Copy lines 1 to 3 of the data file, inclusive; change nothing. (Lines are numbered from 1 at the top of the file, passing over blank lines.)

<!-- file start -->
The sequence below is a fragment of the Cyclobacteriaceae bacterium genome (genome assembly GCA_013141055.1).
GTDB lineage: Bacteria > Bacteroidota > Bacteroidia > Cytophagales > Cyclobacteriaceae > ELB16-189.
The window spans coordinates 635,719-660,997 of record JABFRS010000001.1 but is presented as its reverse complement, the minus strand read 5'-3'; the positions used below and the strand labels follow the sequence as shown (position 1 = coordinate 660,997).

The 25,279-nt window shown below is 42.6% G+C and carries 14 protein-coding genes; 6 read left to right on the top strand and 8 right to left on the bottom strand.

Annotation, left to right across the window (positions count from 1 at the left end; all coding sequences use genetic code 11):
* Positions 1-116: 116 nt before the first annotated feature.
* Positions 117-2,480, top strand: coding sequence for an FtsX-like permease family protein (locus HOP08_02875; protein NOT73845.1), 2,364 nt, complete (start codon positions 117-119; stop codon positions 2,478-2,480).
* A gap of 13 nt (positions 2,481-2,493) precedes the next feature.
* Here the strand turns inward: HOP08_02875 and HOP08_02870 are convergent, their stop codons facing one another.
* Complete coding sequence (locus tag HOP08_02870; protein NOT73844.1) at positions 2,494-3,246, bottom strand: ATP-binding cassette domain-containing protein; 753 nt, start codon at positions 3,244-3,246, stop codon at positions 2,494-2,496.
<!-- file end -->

The sequence below is a fragment of the Cyclobacteriaceae bacterium genome (genome assembly GCA_013141055.1).
GTDB lineage: Bacteria > Bacteroidota > Bacteroidia > Cytophagales > Cyclobacteriaceae > ELB16-189.
The window spans coordinates 635,719-660,997 of record JABFRS010000001.1 but is presented as its reverse complement, the minus strand read 5'-3'; the positions used below and the strand labels follow the sequence as shown (position 1 = coordinate 660,997).